The food choices are excellent. Fourteen new food and beverage outlets were added in the financial year 2019, with some of New Zealand’s award-winning chefs behind them.

The quality of what’s been achieved has already been recognised with a major global award – the 2019 ‘Airport Food & Beverage Offer of the Year’.

We are also working hard to provide consumer choice and great deals for our customers online with our innovative shopping platform The Mall – enabling international travellers to shop at multiple retailers via a single online check out.

Auckland Airport is the guardian of one of New Zealand’s most important transport hubs, and we’re delivering for the future by tackling some significant infrastructure projects.

In June this year we started construction work on two of our eight key anchor projects.

We began our largest airfield expansion since the 1970s, to accommodate the growing number of aircraft expected in coming decades. This project will increase the airfield by 250,000m2 or the equivalent of 30 rugby fields and will deliver new taxiways and six new remote stands to park and service aircraft.

We also awarded the contract for our largest roading project in decades – the Northern Network. This will transform the main entrance way into the airport, improve traffic flows, enable more public transport, and upgrade and strengthen public utilities. But importantly, this project will act as a foundation for future growth, creating a resilient, future-proofed transport network able to support the wider terminal and runway developments.

East of the airport, we are also about to commence a new transport project in partnership with the New Zealand Transport Authority and Auckland Transport as part of the Southwest gateway programme. Once complete, the programme will deliver improved rail and bus connections at Puhinui Station, along with a rapid transit link to Auckland Airport.

We made excellent progress in other areas of our development business.

Construction has kicked off on the new luxury Te Arikinui Pullman Auckland Airport Hotel – our joint venture with Tainui Group Holdings.

This is just one of the many successful projects being managed by our property investment business, which again had another outstanding year of growth in 2019. Auckland Airport now owns and manages one of the country’s largest investment-grade property portfolios, with an annual rent roll of $100 million and a portfolio value now exceeding $1.7 billion. We remain committed to supporting the ongoing growth of our investment property business.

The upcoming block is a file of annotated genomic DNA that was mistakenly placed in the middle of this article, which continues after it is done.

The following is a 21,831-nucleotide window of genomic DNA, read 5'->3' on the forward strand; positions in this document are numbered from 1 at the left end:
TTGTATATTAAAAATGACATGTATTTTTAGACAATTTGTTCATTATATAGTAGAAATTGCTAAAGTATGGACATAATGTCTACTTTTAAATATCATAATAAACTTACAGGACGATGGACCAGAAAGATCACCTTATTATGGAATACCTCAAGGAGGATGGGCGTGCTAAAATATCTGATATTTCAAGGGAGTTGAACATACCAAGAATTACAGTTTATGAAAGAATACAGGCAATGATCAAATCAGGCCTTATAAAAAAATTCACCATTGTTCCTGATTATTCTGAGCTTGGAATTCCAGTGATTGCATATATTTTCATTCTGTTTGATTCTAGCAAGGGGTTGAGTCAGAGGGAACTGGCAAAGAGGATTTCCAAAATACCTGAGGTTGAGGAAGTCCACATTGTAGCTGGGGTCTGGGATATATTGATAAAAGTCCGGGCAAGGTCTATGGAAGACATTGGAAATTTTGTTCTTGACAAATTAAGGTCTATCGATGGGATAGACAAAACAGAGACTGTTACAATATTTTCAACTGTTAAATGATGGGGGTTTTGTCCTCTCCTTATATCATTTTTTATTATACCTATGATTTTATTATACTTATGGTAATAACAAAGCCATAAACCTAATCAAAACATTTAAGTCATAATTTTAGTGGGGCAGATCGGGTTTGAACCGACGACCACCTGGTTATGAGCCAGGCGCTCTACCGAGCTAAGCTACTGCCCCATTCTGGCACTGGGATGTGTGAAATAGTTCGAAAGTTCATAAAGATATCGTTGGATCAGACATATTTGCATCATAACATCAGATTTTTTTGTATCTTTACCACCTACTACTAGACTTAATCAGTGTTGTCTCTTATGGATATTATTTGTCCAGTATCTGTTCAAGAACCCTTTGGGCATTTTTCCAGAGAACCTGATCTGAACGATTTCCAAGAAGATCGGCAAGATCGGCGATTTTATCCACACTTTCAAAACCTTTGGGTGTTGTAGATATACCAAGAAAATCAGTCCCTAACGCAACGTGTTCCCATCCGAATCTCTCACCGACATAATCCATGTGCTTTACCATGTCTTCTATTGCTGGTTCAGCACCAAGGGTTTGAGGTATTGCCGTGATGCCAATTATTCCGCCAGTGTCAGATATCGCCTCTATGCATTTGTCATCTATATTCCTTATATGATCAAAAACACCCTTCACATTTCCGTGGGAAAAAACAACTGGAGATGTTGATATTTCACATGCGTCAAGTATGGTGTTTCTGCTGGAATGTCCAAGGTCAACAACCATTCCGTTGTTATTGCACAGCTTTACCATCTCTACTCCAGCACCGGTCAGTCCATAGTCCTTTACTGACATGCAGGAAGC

This year we will continue to upgrade the existing Domestic Terminal, while advancing our plans for a new Domestic Jet Facility to be integrated with the International Terminal. We’ll also continue with our other anchor projects and we expect to soon begin construction works on a major upgrade and expansion of a new International arrivals and biosecurity screening area.

Planning for the future

During the year we took a fresh look at the key projects within our infrastructure plan working closely with our airline partners. Our infrastructure projects will add significant aeronautical capacity to cater for future growth – and we need to get them right.

This review work continues across our portfolio and we are continuing to retest our assumptions and demand triggers with airline partners. We previously planned to update investors next month on our refreshed infrastructure plan at an investor day, however in light of continuing reviews with airline partners and recent changes in aviation demand and market structure, for example Jetstar’s decision this month to withdraw regional NZ services, we have decided to defer investor day until we have completed that work. We will confirm a new date in due course.

Our ongoing focus on design and planning has meant that spend on physical works has been later than expected and therefore our capital expenditure during the 2019 financial year was at the lower end of our forecast, coming in at $284.1 million against guidance of $280 - $330 million.

We still expect to finish the five-year pricing period through to 2022 strongly, with total commissioned assets over the period broadly in line with the forecast released to the market in mid-2017.